Did Cabot Corporation (NYSE:CBT) Use Debt To Deliver Its ROE Of 14%?

By
Simply Wall St
Published
April 11, 2022
NYSE:CBT
Source: Shutterstock

While some investors are already well versed in financial metrics (hat tip), this article is for those who would like to learn about Return On Equity (ROE) and why it is important. By way of learning-by-doing, we'll look at ROE to gain a better understanding of Cabot Corporation (NYSE:CBT).

Return on equity or ROE is a key measure used to assess how efficiently a company's management is utilizing the company's capital. In short, ROE shows the profit each dollar generates with respect to its shareholder investments.

See our latest analysis for Cabot

How Is ROE Calculated?

The formula for ROE is:

Return on Equity = Net Profit (from continuing operations) ÷ Shareholders' Equity

So, based on the above formula, the ROE for Cabot is:

14% = US$136m ÷ US$948m (Based on the trailing twelve months to December 2021).

The 'return' is the amount earned after tax over the last twelve months. That means that for every $1 worth of shareholders' equity, the company generated $0.14 in profit.

Does Cabot Have A Good ROE?

By comparing a company's ROE with its industry average, we can get a quick measure of how good it is. However, this method is only useful as a rough check, because companies do differ quite a bit within the same industry classification. You can see in the graphic below that Cabot has an ROE that is fairly close to the average for the Chemicals industry (15%).

roe
NYSE:CBT Return on Equity April 11th 2022

That isn't amazing, but it is respectable. Although the ROE is similar to the industry, we should still perform further checks to see if the company's ROE is being boosted by high debt levels. If so, this increases its exposure to financial risk. To know the 4 risks we have identified for Cabot visit our risks dashboard for free.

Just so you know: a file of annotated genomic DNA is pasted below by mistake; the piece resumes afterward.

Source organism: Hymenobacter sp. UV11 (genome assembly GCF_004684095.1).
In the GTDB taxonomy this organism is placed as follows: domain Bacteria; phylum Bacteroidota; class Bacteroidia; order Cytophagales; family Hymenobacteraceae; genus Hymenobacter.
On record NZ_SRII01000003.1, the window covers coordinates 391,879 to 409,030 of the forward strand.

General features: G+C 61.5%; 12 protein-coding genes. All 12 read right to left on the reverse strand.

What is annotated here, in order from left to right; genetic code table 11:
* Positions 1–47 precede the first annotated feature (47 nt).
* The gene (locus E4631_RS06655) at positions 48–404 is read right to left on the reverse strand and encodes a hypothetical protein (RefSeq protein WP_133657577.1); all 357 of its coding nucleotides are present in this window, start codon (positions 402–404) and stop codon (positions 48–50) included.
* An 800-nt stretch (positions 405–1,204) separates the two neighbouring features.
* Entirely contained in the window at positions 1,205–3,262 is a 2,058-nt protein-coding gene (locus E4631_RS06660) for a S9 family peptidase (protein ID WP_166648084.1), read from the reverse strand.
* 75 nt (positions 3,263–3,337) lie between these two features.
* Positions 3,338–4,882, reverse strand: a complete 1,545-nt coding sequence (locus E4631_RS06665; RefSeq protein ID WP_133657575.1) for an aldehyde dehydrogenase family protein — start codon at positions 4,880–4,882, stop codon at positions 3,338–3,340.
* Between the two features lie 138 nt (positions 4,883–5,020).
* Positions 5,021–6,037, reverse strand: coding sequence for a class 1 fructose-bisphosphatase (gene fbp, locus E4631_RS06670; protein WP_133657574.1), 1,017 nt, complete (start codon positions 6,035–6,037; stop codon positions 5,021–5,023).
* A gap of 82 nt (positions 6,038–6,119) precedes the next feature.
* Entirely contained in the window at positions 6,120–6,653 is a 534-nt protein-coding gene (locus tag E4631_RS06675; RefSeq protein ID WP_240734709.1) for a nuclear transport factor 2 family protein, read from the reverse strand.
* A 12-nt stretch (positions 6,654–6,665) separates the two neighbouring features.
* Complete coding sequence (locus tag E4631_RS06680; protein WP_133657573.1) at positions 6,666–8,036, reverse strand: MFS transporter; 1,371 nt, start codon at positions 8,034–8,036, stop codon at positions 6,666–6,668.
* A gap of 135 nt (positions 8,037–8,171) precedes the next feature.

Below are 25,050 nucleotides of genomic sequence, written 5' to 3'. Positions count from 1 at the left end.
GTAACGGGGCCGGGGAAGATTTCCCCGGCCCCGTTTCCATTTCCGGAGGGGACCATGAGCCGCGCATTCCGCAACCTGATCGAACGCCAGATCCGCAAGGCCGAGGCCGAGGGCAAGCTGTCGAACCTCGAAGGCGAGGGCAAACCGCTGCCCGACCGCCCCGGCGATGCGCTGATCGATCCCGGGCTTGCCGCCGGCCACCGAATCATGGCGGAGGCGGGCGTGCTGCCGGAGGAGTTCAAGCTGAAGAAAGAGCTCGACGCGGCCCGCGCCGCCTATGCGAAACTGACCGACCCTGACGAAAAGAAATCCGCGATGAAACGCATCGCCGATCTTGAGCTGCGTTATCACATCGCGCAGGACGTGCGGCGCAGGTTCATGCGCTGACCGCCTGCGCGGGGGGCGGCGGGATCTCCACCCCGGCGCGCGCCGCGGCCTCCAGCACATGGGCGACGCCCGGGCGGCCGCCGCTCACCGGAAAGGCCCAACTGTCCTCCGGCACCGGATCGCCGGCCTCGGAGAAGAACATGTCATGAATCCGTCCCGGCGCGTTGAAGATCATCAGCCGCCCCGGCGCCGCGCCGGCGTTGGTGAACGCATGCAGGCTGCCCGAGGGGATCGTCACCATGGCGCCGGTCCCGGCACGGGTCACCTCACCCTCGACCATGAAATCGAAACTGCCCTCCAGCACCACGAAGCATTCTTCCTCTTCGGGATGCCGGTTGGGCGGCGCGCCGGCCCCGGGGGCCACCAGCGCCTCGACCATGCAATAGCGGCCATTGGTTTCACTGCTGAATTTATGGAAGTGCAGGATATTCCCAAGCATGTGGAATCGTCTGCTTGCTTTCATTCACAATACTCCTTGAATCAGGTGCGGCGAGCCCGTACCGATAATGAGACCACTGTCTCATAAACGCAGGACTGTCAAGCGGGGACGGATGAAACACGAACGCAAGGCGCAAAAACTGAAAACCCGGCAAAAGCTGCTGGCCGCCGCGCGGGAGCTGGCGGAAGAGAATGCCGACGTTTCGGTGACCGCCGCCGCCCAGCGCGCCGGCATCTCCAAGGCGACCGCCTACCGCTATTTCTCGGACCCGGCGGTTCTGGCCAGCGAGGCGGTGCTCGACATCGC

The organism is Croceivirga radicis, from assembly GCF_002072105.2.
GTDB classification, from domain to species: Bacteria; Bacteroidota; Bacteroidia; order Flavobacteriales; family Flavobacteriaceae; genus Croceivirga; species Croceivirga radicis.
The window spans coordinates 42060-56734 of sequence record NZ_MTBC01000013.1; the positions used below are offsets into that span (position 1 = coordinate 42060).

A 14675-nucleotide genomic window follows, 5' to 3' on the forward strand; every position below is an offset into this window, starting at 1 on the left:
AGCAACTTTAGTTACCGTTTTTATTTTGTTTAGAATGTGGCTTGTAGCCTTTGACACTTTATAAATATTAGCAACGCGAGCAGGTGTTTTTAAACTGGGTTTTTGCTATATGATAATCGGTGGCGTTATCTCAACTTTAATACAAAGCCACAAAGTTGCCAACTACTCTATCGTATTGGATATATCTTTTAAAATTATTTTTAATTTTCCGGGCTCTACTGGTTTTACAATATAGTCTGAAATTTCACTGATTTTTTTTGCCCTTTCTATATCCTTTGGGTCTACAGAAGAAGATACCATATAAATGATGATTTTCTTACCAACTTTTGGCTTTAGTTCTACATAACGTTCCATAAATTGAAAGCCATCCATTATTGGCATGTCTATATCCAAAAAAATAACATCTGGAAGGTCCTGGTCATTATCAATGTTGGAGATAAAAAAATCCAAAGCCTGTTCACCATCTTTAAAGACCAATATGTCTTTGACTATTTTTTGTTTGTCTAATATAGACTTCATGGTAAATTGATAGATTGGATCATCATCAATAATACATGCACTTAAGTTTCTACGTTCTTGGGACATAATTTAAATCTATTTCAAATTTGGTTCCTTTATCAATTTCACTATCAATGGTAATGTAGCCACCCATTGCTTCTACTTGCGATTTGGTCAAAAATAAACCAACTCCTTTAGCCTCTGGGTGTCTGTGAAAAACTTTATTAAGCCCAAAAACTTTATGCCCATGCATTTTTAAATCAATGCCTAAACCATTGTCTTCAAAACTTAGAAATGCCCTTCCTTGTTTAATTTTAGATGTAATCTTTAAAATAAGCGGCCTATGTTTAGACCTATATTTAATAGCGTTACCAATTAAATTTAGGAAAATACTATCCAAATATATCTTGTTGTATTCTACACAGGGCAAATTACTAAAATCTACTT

The Importance Of Debt To Return On Equity

Companies usually need to invest money to grow their profits. The cash for investment can come from prior year profits (retained earnings), issuing new shares, or borrowing. In the first two cases, the ROE will capture this use of capital to grow. In the latter case, the use of debt will improve the returns, but will not change the equity. That will make the ROE look better than if no debt was used.

Cabot's Debt And Its 14% ROE

It's worth noting the high use of debt by Cabot, leading to its debt to equity ratio of 1.39. While its ROE is respectable, it is worth keeping in mind that there is usually a limit as to how much debt a company can use. Investors should think carefully about how a company might perform if it was unable to borrow so easily, because credit markets do change over time.

Summary

Return on equity is one way we can compare its business quality of different companies. A company that can achieve a high return on equity without debt could be considered a high quality business. If two companies have the same ROE, then I would generally prefer the one with less debt.

But when a business is high quality, the market often bids it up to a price that reflects this. It is important to consider other factors, such as future profit growth -- and how much investment is required going forward. So you might want to check this FREE visualization of analyst forecasts for the company.

But note: Cabot may not be the best stock to buy. So take a peek at this free list of interesting companies with high ROE and low debt.

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